Arts & Entertainment

The 15th annual Tacoma Film Festival

A week of entertainment to bring joy to the dark world known as 2020.

Film fans rejoice, the Tacoma Film Festival is still on this year! The 15th annual festival may look a little different but the fact that it is still happening on Nov. 6-13 can be considered a win for Tacoma in light of everything else going on. 

The TFF will be completely virtual this year so, unfortunately, we won’t receive the old movie theater atmosphere typically offered by The Grand Cinema. Due to COVID safety measures, The Grand Cinema is unsure about their reopening procedure and is currently in the process of reaching out with surveys and questionnaires to consider what it would take for people to come back. 

This isn’t going to stop the TFF though. The Tacoma Film Festival will hold screenings via streaming. Tickets are on sale now and will be ranging in price from $10 for a basic, single viewer ticket to $175 for a VIP multiviewer pass that allows you and your friends access to all virtual events this year. 

How the TFF will work is relatively straightforward. Once you buy your ticket, you will receive an email with a link that becomes active one hour before your film or event is scheduled. You’ll be able to watch said film or event on one screen multiple times in a 72-hour window beginning from your ticket time. The link you receive via email will not be shareable once the film starts.

Despite the events that 2020 has brought forth, creators from all over the world have made a total of over 125 films to be featured in the film festival. This includes music videos, feature films, shorts, animations and more. 

Something to highlight this year are there are eight works by Indigenous Peoples and their perspectives on global issues like climate change. These films were created from Canada to the Pacific Northwest all the way to Brazil. 

Another film to look out for is the centerpiece film of the festival, “Since I Been Down,” directed by Gilda Sheppard. Sheppard is a faculty member at the Evergreen State College Tacoma Campus. The film is based on the community of Hilltop in Tacoma and the drug trade in the ‘90s. 

Other Pacific Northwest based films include:

“Latchkeys” (Tacoma)

Directed by: E.C. Timmer

Description: Young Jenny comes from school to an empty home. Her single father works late, returning long after his daughter. Jenny, with her irrepressible spirit, uses her solitude to offer a gift of connection to her father. 26-year-old Jenny rediscovers the expressiveness of her childhood, offering the same gift of connection to another young girl much like herself.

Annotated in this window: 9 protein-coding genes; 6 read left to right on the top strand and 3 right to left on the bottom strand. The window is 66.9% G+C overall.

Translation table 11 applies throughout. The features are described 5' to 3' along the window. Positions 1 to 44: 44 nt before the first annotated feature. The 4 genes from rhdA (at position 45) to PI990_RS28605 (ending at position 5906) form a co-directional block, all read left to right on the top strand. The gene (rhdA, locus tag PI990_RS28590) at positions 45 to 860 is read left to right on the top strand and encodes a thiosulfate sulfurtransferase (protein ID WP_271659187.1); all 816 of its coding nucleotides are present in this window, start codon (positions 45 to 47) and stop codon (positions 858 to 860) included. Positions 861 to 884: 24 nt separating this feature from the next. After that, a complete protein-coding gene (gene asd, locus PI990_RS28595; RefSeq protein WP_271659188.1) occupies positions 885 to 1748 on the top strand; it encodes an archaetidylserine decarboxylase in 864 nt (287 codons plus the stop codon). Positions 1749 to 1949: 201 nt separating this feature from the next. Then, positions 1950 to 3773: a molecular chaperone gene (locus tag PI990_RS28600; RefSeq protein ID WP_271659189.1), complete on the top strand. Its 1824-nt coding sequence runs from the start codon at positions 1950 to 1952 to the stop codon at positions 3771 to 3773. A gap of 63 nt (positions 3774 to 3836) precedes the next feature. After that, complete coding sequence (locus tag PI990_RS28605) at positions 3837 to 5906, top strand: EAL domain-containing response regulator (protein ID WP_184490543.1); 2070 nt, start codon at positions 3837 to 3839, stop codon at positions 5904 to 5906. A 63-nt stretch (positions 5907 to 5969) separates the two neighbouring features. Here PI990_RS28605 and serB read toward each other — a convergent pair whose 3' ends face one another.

“Emmett (til de remix)” (Tacoma)

Directed by: Masahiro Sugano

Description: This spoken word film, a collaboration between filmmaker Masahiro Sugano and poet Avery R. Young, pays homage to the Civil Rights Movement in honor of Emmett Till. Filmmaker Sugano skillfully captures Young’s powerful poetry in all its gut-wrenching glory and soul-soothing rawness. Young brings an entire church congregation with him every time he delivers a poem. It’s a Baptist minister style of performance that links the Black Church’s long-standing ties with social movement. 

Poets like Avery R. Young have a way of wielding song and story to help us heal and maybe even lead us to redemption and liberation. This film honors poetry, life and movement building. This is for the poet as much as the people who have come before and who will continue to come after, who speak truth to power and who will always fight on the side of justice, equality and freedom.  

“Yai Nin” (Seattle)

Directed by: Champ Ensminger

Description: Champ Ensminger is a Thai American filmmaker born in Chiang Mai and raised in Spokane. After graduating from the University of Washington in Seattle with a degree in comparative literature and anthropology he moved to New York City where he then worked at the video hosting site Vimeo before moving forward as a freelancer and production assistant at the web agency.

He returned to Chiang Mai in 2013, where he spent time as a volunteer and workshop instructor at Documentary Arts Asia, a nonprofit aimed at bringing agency and exposure to Asia-based media artists. Ensminger recently earned the Emerging Artist Fellowship at the Jacob Burns Film Center and is currently part of the production team at World Famous in Seattle creating content for brands like T-Mobile, Microsoft and Amazon.

Film Description: Ninlawan Pinyo is the matriarch of a Thai American family, who hustled for her fortune by founding a naem (pork sausage) factory in Chiang Mai, Thailand. 

Even though 2020 has had many ups and downs, most likely with more to come, the Tacoma Film Festival is sure to bring a dash of positivity in the form of digital art in the midst of a rough year.